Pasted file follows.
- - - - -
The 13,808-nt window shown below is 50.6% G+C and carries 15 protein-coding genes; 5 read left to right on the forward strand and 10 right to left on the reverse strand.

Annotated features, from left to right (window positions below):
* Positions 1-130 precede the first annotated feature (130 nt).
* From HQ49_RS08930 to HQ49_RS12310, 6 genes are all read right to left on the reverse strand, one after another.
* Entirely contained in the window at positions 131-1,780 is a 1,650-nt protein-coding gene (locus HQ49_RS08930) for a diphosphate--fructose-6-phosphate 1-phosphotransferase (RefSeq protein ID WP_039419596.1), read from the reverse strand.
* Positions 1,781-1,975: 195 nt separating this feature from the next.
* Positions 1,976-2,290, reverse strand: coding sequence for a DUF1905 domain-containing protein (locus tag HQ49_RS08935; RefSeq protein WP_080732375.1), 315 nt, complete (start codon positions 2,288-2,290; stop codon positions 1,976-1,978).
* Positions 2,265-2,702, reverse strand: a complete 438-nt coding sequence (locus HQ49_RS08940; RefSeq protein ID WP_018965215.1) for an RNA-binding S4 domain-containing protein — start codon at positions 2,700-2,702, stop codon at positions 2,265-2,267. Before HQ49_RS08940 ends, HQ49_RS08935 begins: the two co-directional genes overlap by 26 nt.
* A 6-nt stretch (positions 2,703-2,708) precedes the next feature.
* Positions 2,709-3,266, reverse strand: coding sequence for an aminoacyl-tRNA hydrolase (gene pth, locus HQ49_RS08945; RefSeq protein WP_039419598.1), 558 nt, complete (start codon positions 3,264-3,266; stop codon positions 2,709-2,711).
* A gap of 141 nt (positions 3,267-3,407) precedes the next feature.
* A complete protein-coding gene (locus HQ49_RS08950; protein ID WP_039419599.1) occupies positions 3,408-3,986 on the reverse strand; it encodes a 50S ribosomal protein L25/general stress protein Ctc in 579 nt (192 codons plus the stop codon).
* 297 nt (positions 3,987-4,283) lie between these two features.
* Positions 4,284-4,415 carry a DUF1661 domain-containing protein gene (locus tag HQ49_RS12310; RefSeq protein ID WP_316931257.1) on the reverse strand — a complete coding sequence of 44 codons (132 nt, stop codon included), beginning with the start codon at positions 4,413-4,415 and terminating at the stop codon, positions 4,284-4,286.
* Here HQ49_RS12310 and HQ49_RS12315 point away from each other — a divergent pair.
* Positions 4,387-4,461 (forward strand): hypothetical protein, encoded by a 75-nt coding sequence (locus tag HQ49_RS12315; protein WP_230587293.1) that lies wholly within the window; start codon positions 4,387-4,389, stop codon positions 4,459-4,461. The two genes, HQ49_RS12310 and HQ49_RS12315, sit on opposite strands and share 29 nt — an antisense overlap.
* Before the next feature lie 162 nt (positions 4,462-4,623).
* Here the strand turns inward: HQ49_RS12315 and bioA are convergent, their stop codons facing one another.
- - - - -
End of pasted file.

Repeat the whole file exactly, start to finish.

The 13,808-nt window shown below is 50.6% G+C and carries 15 protein-coding genes; 5 read left to right on the forward strand and 10 right to left on the reverse strand.

Annotated features, from left to right (window positions below):
* Positions 1-130 precede the first annotated feature (130 nt).
* From HQ49_RS08930 to HQ49_RS12310, 6 genes are all read right to left on the reverse strand, one after another.
* Entirely contained in the window at positions 131-1,780 is a 1,650-nt protein-coding gene (locus HQ49_RS08930) for a diphosphate--fructose-6-phosphate 1-phosphotransferase (RefSeq protein ID WP_039419596.1), read from the reverse strand.
* Positions 1,781-1,975: 195 nt separating this feature from the next.
* Positions 1,976-2,290, reverse strand: coding sequence for a DUF1905 domain-containing protein (locus tag HQ49_RS08935; RefSeq protein WP_080732375.1), 315 nt, complete (start codon positions 2,288-2,290; stop codon positions 1,976-1,978).
* Positions 2,265-2,702, reverse strand: a complete 438-nt coding sequence (locus HQ49_RS08940; RefSeq protein ID WP_018965215.1) for an RNA-binding S4 domain-containing protein — start codon at positions 2,700-2,702, stop codon at positions 2,265-2,267. Before HQ49_RS08940 ends, HQ49_RS08935 begins: the two co-directional genes overlap by 26 nt.
* A 6-nt stretch (positions 2,703-2,708) precedes the next feature.
* Positions 2,709-3,266, reverse strand: coding sequence for an aminoacyl-tRNA hydrolase (gene pth, locus HQ49_RS08945; RefSeq protein WP_039419598.1), 558 nt, complete (start codon positions 3,264-3,266; stop codon positions 2,709-2,711).
* A gap of 141 nt (positions 3,267-3,407) precedes the next feature.
* A complete protein-coding gene (locus HQ49_RS08950; protein ID WP_039419599.1) occupies positions 3,408-3,986 on the reverse strand; it encodes a 50S ribosomal protein L25/general stress protein Ctc in 579 nt (192 codons plus the stop codon).
* 297 nt (positions 3,987-4,283) lie between these two features.
* Positions 4,284-4,415 carry a DUF1661 domain-containing protein gene (locus tag HQ49_RS12310; RefSeq protein ID WP_316931257.1) on the reverse strand — a complete coding sequence of 44 codons (132 nt, stop codon included), beginning with the start codon at positions 4,413-4,415 and terminating at the stop codon, positions 4,284-4,286.
* Here HQ49_RS12310 and HQ49_RS12315 point away from each other — a divergent pair.
* Positions 4,387-4,461 (forward strand): hypothetical protein, encoded by a 75-nt coding sequence (locus tag HQ49_RS12315; protein WP_230587293.1) that lies wholly within the window; start codon positions 4,387-4,389, stop codon positions 4,459-4,461. The two genes, HQ49_RS12310 and HQ49_RS12315, sit on opposite strands and share 29 nt — an antisense overlap.
* Before the next feature lie 162 nt (positions 4,462-4,623).
* Here the strand turns inward: HQ49_RS12315 and bioA are convergent, their stop codons facing one another.